e. No person shall be subject to arrest or prosecution for constructive possession, conspiracy, or any other offense for simply being in the presence or vicinity of the medical use of cannabis as authorized under the bills pending before the Legislature as this bill.
Shall not alone constitute probable cause. These are the operative words. Simply using medical marijuana for a proper therapeutic or palliative need will not trigger a disciplinary investigation. Showing up at work smelling of pot and attempting to perform as a medical professional will cause problems. Work place reports, medical mistakes, criminal charges of driving while high (in any jurisdiction) are additional facts New Jersey’s licensing board will and can consider. They can not ignore “additional facts”. That is why the statute says “shall not alone constitute probable cause.”

Physician Employment Contracts and Licensee Disciplinary Actions

I spend a majority of my time helping medical professionals secure and keep their professional license. Recently, a physician contacted me to discuss his group practice employment contract and his hospitalist job. Reviewing his employment contract enlightened me on numerous ways a single licensing issue can impact medical professionals’ employment and future employability.

Standard medical group and hospital employment contracts include the following terms to which physicians shall comply:
1.1. At all times engage in the practice of medicine, specializing in ******, and diligently perform all of the normal and customary functions of a physician with such specialty, and ensure that the services of others over whom he has responsibility are at all times at a level of competence that, at a minimum, is recognized as acceptable in the community served by the Department (the “Community”) and at a standard that is acceptable under the applicable Governing Policies and in the Hospital Contract), all applicable legal and accreditation statues, regulations, standards, and requirements, and other recognized professional standards in the Community.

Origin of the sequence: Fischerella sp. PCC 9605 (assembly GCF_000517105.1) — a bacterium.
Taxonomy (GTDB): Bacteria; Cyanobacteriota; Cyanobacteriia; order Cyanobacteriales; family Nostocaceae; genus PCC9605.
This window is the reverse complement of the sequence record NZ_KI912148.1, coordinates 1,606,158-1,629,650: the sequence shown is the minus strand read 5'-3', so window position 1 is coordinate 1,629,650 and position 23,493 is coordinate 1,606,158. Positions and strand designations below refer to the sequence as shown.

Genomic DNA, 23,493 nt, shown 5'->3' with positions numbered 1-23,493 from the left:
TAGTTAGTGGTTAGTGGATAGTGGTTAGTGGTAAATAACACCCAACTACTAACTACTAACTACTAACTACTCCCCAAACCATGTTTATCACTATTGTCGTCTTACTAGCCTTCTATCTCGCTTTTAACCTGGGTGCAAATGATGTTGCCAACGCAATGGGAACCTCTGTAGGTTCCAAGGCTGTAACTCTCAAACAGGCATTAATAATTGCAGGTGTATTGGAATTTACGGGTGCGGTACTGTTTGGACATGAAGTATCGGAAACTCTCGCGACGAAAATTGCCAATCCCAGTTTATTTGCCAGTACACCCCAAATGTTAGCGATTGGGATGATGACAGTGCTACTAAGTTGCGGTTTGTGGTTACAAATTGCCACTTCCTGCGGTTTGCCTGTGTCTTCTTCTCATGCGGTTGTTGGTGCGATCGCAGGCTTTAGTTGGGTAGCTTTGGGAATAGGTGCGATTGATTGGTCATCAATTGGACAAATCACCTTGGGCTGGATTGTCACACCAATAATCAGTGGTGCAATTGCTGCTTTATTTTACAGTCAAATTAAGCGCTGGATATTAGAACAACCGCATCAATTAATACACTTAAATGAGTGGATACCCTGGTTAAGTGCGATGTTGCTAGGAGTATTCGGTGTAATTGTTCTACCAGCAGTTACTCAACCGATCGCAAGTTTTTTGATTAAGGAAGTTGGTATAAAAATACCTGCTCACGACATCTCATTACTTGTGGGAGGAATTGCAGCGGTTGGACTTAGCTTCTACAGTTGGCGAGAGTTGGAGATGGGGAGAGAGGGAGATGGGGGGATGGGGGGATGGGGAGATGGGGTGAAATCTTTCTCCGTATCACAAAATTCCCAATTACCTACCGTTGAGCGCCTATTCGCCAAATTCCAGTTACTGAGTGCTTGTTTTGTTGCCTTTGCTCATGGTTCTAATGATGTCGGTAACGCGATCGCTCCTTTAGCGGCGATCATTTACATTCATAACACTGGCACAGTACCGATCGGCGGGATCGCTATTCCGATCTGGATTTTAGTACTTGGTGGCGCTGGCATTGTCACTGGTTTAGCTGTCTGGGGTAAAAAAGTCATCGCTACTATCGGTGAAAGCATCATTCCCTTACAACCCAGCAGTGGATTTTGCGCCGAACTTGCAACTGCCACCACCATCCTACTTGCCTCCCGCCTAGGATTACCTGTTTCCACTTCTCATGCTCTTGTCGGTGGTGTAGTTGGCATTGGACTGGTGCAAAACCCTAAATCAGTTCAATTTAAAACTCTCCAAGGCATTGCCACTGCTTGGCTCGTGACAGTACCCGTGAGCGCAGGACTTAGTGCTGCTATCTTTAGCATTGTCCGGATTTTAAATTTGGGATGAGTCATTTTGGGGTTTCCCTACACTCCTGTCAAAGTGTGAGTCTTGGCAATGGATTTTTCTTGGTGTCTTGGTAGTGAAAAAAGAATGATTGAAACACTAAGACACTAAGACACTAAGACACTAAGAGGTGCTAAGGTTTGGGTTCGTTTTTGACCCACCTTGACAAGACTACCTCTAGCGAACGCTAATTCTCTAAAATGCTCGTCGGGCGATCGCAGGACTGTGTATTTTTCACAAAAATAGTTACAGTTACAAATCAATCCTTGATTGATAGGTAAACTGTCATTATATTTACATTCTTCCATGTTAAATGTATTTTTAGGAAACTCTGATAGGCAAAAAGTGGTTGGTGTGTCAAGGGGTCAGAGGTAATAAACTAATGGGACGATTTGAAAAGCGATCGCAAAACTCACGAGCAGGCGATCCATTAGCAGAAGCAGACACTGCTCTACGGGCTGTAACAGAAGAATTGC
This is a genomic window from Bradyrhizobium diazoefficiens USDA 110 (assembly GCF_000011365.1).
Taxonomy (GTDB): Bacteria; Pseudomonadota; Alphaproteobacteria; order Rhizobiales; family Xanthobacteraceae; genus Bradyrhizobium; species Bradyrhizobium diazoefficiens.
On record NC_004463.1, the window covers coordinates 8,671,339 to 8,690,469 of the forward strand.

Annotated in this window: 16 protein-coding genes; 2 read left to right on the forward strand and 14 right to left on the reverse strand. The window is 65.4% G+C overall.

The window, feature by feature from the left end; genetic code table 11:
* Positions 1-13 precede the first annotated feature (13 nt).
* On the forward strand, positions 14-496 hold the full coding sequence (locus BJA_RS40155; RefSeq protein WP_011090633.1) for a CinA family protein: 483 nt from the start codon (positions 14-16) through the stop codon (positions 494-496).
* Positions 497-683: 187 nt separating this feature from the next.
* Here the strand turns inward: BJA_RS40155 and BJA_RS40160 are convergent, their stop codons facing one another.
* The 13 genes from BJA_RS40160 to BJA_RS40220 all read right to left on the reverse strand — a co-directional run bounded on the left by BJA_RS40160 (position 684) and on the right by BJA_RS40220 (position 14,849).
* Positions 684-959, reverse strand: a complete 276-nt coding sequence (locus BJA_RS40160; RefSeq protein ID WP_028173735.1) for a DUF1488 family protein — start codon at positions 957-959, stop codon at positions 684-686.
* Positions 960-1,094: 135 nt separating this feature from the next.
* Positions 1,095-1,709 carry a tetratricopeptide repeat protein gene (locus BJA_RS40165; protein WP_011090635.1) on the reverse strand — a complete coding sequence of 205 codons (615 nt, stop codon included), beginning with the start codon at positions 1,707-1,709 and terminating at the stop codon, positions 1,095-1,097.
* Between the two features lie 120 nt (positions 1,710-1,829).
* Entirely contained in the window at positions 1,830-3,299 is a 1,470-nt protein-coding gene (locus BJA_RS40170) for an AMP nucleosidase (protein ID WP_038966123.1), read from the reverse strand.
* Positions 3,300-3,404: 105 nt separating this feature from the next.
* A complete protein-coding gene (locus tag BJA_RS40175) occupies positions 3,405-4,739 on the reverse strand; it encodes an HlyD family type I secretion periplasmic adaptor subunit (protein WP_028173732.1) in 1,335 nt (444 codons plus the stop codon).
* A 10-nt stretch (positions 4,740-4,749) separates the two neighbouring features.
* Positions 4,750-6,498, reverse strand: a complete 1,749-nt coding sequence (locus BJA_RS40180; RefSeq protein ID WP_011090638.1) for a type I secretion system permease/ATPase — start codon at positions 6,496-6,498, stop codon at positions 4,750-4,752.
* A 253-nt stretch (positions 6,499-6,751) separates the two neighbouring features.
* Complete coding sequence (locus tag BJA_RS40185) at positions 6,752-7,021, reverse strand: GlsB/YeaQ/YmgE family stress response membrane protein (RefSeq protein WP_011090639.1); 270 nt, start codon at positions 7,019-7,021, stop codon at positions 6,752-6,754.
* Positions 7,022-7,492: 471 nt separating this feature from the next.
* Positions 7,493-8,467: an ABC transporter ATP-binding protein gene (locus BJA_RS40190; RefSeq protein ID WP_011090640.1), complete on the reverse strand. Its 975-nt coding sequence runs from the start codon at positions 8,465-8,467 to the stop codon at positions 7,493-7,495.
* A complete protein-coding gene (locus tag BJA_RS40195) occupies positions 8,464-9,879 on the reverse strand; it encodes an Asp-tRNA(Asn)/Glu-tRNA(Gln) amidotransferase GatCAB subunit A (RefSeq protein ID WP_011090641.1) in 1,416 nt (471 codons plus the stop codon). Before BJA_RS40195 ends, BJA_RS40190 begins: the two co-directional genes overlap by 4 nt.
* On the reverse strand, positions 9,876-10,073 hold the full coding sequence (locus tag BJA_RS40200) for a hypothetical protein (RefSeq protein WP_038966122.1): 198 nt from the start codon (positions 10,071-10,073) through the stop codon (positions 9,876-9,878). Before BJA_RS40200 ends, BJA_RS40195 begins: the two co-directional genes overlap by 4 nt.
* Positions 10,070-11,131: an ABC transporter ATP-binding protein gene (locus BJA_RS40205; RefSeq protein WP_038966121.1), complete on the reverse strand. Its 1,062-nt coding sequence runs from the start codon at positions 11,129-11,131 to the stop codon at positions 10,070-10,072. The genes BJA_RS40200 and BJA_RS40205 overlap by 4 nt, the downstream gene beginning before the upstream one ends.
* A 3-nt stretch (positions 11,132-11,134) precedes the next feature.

This paragraph is a catch all scope and competence to practice requirement. It is based upon the local practices in the region, not necessarily the training and experience learned in medical school. Competence is also based upon group community peers and their biases and long held beliefs.

1.2. Perform such other and additional duties and functions for and on behalf of Corporation reasonably relating to the planning, management and operation of Corporation’s activities, as shall be assigned to him from time to time by Corporation; 1.3. Perform any and all duties required of, or assigned to, Physician under the Hospital Contract; 1.4. Comply with all policies, standards and procedures of Corporation which Corporation may, from time to time, reasonably promulgate and, as required in its’ discretion, amend;

1.5. Render all services with competence, efficiency and fidelity, and comply with the ethical precepts of his profession at all times.

These clauses focus on how hard can the group or hospital make the physician work, to the groups’ partner’s satisfaction. “Any and all” duties or “all” policies allows the group or medical corporation to impose their will and practices on the physician. Conformity and compliance are the norm. To wear the White Coat getting along to go and get along is the norm. Weekends, holidays, and midnight shifts are necessary and the norm.